By way of a subtle analysis of possibility and causality, Scotus argues first that it would not be possible—let alone actual—that things should be caused to exist unless there were a First Efficient Cause (where, as ­Aristotle adepts know, an efficient cause is the sort of cause that brings something into being). By a distinct line of reasoning, Scotus then argues for a First Final Cause of things (where a thing’s final cause is, in Aristotelian philosophy, the end or goal toward which it aims). Third, ­Scotus argues for the existence of that which is First in Perfection, or supreme in the hierarchy of goodness.

His next move is to assert that anything possessing any one of these three features must possess the other two as well. The upshot is that it is one and the same being who exhibits this “Triple Primacy.” Scotus then shows that when we consider further the nature of this ultimate being, we find that we must ascribe to it further divine attributes, such as infinity, unicity, and simplicity. This is just a sketch of the overall strategy—again, ­Scotus sets the argument out at length and in technical detail. Ward does not get into all these technicalities, but he explains the basic thrust of the argument in a way that is as comprehensible and painless as possible for the beginner.

More familiar to contemporary philosophers and theologians is ­Scotus’s doctrine of the univocity of theological language. Here he is traditionally pitted against Aquinas, who held that such language is analogical. For Aquinas, when we say, for example, that God is good or has power, we aren’t using these terms in exactly the same sense as when we ascribe goodness or power to human beings or other parts of the natural world. Rather, we are saying that there is in God something analogous to what we call goodness and power in us. Scotus, by contrast, holds that we are in fact using these terms univocally. That is to say, words like “power” and “goodness” have the same meaning when we apply them to God as when we apply them to us and to other ­created things.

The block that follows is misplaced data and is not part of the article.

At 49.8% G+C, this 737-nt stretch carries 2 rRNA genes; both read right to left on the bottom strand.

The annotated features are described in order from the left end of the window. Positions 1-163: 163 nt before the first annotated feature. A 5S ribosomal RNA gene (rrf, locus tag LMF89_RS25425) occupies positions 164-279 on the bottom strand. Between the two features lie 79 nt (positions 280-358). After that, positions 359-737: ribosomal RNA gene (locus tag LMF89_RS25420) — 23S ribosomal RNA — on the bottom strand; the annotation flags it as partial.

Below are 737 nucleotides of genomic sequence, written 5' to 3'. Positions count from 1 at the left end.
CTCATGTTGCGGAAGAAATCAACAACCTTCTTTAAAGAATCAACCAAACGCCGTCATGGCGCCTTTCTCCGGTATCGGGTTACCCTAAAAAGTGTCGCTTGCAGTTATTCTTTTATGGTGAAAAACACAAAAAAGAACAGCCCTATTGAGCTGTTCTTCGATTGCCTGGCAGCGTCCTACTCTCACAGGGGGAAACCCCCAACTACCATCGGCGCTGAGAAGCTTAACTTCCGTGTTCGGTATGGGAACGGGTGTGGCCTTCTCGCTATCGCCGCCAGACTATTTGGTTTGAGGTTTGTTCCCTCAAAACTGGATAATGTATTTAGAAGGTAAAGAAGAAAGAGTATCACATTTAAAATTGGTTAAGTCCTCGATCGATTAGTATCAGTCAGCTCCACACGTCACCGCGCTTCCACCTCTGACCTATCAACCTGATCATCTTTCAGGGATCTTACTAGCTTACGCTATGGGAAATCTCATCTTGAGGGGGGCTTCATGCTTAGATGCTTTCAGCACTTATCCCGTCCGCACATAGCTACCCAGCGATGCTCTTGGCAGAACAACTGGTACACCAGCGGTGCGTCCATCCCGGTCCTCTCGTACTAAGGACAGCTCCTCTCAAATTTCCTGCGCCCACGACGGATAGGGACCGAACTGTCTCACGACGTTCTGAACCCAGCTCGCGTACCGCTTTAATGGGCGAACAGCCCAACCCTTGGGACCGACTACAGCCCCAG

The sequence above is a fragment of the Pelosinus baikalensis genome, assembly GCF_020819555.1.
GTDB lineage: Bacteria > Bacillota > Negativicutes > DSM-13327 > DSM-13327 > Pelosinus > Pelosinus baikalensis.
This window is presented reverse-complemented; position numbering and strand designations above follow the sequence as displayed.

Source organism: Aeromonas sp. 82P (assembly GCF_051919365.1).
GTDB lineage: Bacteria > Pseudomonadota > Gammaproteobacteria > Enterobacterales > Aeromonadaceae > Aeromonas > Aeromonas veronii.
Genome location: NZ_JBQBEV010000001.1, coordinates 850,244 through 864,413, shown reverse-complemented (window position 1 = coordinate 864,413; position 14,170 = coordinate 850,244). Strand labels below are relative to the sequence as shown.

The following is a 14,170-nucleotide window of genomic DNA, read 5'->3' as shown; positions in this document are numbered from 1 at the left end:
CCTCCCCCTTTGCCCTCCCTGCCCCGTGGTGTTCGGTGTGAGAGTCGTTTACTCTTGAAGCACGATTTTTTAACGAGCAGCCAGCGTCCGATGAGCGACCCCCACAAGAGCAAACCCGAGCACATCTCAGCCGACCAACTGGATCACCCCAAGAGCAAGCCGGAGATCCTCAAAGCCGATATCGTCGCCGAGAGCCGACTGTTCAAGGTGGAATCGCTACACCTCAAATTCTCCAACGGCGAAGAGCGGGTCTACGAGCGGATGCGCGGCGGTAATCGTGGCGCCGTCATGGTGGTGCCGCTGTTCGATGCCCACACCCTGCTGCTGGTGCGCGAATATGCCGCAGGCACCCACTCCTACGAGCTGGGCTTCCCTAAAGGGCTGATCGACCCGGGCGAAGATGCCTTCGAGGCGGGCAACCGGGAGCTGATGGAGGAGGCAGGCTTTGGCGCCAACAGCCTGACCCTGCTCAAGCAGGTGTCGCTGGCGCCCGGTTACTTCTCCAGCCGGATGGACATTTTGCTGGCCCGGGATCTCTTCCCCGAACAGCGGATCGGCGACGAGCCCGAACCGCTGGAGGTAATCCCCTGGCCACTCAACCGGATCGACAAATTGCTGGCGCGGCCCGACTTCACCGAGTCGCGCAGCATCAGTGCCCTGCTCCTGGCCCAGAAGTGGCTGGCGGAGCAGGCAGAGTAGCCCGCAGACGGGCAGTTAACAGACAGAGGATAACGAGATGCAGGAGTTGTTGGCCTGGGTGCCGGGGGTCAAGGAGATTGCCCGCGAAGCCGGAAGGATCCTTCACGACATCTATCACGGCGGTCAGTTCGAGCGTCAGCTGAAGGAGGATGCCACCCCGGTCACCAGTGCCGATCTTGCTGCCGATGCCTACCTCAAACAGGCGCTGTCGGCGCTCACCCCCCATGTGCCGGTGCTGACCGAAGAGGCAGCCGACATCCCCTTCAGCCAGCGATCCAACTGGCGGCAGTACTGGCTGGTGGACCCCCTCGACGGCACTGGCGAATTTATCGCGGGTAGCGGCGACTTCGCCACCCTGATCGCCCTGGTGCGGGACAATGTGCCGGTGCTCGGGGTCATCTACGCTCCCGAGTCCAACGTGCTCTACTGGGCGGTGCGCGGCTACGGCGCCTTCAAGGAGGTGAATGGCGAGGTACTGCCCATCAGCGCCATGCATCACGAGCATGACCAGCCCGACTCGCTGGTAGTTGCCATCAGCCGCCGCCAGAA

Critics of Scotus have argued that this position effectively makes of God merely one being alongside others—rather than Subsistent ­Being Itself, as Aquinas holds—and thereby assimilates him to the world of created things. Ward counters that the critics are fallaciously reading a metaphysical implication out of what is really a semantic ­thesis—a claim about the meanings of our words rather than about the nature of the reality to which those words refer. Properly understood, Ward maintains, Scotus’s position is not far from Aquinas’s own. Scotus is merely insisting that there must be sufficient commonality to the meanings of the terms we use when speaking of created things and of God, so that to reason from the ­creation to God as its creator is not to commit a fallacy of equivocation. And Aquinas takes the same view.